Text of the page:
Ever notice that many schools are founded around the 1960s? Ever notice that, even with the newer schools, that the buildings are sometimes “old-looking”? Ever notice that these as hooks would try to renovate the building to “keep up with times,” by renovating the rooms, replacing the technology with the kind that costs hundreds of dollars, with hundreds of buttons? 

Don’t get me wrong, I love school, and I like most of the renovations that schools would do because it seems refreshing, but it can be confusing sometimes. For example, in John Abbott College/CEGEP, they had closed off a section of the second floor of the Herzberg building for several months, maybe a year, to renovate into what looks to be a media department of sorts. Now, it looks amazing and brought back memories of having took Darkroom Photography one time, but then I remember that there was no indication of what they had planned for this area. 

Visiting old friends of staff, I learned that they (the school) had also moved the Security office for the third time, from the office in front of the library to the entrance of Casgrain, which seemed inconvenient. Also, they moved my favourite advisor’s office to the other end of Herzberg. 

Seeing the College with the eyes of someone of whom was a graduate and of whom knew the campus inside out, it made me realize that there was a certain appreciation for the historical value of this place. With the traditional projector, teachers could plug it in and write down any explanation along with equations (while students might laugh at the writing style or simply squint for a better view). With the new Smart Board, it allows the professors for a more interactive approach with their electronic files… Provided they use the right tools (happens a lot). With the traditional classrooms, you could see the history of the desks with all of the signatures and … gum (*shiver*).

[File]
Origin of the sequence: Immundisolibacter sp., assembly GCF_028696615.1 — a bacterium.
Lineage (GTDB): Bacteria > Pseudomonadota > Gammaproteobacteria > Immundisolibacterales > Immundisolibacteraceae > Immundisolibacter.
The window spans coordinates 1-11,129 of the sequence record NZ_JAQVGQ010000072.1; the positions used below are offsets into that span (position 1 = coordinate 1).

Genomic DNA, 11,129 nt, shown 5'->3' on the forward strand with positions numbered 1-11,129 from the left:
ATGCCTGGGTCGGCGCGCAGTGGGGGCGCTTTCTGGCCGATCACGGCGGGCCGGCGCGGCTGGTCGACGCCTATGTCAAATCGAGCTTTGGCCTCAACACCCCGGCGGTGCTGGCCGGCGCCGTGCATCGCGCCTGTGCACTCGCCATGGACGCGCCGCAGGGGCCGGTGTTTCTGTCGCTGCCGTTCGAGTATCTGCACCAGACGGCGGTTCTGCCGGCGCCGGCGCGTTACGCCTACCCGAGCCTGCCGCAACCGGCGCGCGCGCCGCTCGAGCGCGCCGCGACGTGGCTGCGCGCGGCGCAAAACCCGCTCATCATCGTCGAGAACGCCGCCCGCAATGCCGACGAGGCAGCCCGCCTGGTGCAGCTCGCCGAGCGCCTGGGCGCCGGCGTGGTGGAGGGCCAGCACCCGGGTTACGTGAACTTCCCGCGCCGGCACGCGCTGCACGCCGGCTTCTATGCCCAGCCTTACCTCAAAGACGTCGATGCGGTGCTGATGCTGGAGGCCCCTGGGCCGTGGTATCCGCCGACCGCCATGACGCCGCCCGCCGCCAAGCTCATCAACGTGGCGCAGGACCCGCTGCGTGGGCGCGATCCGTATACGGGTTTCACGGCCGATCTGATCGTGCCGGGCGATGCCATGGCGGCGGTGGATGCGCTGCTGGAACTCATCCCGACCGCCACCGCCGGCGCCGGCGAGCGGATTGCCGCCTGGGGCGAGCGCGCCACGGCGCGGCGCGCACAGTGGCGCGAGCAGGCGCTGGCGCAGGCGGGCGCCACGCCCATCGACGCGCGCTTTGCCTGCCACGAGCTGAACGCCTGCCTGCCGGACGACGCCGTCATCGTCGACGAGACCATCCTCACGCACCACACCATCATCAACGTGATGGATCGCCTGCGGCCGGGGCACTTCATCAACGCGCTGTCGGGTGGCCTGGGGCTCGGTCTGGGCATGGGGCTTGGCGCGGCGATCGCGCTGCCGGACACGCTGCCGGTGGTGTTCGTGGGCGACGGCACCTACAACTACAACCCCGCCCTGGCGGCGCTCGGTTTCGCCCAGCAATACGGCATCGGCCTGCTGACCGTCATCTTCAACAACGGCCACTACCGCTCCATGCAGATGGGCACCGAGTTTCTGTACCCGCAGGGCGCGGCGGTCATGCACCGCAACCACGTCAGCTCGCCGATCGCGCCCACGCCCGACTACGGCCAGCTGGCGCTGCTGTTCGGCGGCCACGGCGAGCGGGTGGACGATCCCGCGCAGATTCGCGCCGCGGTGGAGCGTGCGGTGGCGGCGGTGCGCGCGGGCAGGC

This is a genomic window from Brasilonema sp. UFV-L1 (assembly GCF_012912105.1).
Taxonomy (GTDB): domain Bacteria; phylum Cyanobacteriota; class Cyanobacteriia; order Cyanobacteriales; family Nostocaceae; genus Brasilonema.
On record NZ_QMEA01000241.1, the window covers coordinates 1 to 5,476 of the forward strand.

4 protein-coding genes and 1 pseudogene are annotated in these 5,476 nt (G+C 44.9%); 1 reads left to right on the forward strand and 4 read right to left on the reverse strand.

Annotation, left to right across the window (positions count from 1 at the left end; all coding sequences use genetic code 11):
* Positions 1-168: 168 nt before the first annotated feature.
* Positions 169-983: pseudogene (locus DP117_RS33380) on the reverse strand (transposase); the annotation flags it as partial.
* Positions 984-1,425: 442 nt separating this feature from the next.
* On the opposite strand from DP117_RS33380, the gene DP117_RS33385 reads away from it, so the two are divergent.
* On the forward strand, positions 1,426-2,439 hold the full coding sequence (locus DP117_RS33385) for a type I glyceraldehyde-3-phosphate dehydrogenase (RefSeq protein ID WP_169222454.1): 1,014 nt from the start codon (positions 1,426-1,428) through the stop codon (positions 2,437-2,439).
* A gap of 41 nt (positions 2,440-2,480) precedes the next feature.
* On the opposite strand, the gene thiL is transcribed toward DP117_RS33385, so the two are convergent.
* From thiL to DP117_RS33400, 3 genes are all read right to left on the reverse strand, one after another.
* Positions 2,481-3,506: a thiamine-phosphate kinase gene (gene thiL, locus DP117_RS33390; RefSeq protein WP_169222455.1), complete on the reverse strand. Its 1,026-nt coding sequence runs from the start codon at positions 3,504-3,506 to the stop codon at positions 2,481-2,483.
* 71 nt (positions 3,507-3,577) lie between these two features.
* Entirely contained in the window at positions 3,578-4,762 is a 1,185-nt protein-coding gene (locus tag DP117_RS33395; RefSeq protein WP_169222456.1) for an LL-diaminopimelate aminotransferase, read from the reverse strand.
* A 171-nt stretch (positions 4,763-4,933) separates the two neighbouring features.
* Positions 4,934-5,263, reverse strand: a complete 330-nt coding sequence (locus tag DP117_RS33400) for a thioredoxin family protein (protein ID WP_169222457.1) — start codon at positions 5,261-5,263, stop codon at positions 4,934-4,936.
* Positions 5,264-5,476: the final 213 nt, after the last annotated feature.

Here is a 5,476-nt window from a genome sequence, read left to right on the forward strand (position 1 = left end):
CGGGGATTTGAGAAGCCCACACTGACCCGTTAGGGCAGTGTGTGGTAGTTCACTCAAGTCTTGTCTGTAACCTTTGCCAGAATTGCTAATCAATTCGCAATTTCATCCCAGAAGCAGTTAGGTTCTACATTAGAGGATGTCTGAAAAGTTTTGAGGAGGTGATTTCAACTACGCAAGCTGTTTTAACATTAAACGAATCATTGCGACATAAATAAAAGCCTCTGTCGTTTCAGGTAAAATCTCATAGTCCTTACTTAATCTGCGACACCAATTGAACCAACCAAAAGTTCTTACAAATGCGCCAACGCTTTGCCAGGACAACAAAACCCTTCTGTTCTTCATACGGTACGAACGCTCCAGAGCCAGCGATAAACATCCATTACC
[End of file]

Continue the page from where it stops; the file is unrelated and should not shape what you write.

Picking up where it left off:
In the university, the same thing is happening – some of the buildings are being renovated for a more modern look while some classes are being given the newest and rather expensive technological tools. Since technology is becoming ever more advanced and the setup for schools changing almost every year, not everyone can adapt that quickly. 

When I saw that a portion of the second floor of Herzberg had been shut off, I realized that I had never gone in that area before, so what had been there before? It made me realize that while many of us, if not all of us, try to keep up with the times (in many aspects), we often end up having to sacrifice something in the process, sometimes without realizing. While schools try to keep up with today’s speed, the change can be too fast, causing confusing among everyone and losing a part of the school’s history in the process.